"Top 10 monospaced fonts"
"Top monospaced fonts for coding"
"Top 10 programming fonts"
...and so on.

Sure, everybody has a personal ranking they like best, but all those lists seem to focus too much on sans-serif typefaces. I am aware of generally accepted claims that "sans-serif are considered to be legible on computer screens"[WP]. However, likewise, "serifed fonts are overwhelmingly preferred for lengthy text printed in books, newspapers and magazines", and, "Recent introduction of desktop displays with 300+ dpi resolution might eventually make this recommendation [for Sans Serif] obsolete."

So let's have a look at some underrepresented fonts. At the end, I also have some geometric sans-serif fonts you also normally do not get shown anywhere.


Computer Modern

This is the font you may encounter in all the scientific papers. Wikipedia says on the matter: “[It] exemplifies Knuth's desire to return to the glories of classic metal-type printing.”

In openSUSE, the package is called cm-unicode-fonts, the font name is CMU Typewriter Text.

Century Schoolbook Monospace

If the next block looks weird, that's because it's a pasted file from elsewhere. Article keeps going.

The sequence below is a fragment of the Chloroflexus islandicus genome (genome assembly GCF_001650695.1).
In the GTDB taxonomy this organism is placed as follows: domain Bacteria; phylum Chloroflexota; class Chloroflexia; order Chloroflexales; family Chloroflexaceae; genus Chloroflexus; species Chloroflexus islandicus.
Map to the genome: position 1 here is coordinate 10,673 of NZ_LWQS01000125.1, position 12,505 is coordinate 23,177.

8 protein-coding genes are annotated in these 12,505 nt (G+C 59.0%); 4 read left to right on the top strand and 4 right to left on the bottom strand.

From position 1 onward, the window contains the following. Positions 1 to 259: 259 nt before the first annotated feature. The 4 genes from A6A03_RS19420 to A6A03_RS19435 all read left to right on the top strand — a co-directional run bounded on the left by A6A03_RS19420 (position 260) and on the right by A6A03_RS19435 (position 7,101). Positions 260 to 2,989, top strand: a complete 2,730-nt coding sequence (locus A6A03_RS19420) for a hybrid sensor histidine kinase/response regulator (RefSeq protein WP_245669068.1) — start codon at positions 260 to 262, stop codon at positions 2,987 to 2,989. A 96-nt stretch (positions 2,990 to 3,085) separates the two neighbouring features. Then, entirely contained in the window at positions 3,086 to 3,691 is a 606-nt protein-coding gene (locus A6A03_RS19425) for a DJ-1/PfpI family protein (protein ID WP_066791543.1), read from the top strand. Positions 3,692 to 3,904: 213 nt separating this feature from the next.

Mx437 DOS/V re. ANK30

CJK workstations always needed something better than 8x16 fonts; but in doing so, they often came with serif fonts. This is one of the largest bitmap fonts (in terms of vertical size per cell) of those days — any larger and you would get into vector territory (e.g. MS Mincho). It is downloadable from int10h.org.

Xanh Mono

Its “Regular” variant is rather thin, so this example features the Bold type. The serifs are quite eccentric (rather long), while the punctuation glyphs like tilde, comma, etc. are uncanny small.

Sans Serif

Fira Mono

Lucida Console

This font from the Windows corner uses wide bulbous strokes, and characters fill their individual bounding box almost completely.


This is the font from MacOSX. The hinting codes inside the version I have allows for two possible renditions, a normal one and one where strokes have a bit of a chisel tip appeareance:

NK57 Monospace

A font similar in spirit to “Eurostile” or “Microgramma”.

Source Code Pro

The spacing is unusually wide.. otherwise it's just your typical sans serif font. (Configuration depicted here: matrix=1.5 0 0 1.7; the letters are generally a lot wider.)

Ubuntu Mono

The one with all the rounded legs.

Text Console Galore

Need a native DOS/80s look? Look no further. int10h.org has a huge collection of these, so head over there now.

Characteristics of the x86 ROM font (family) are: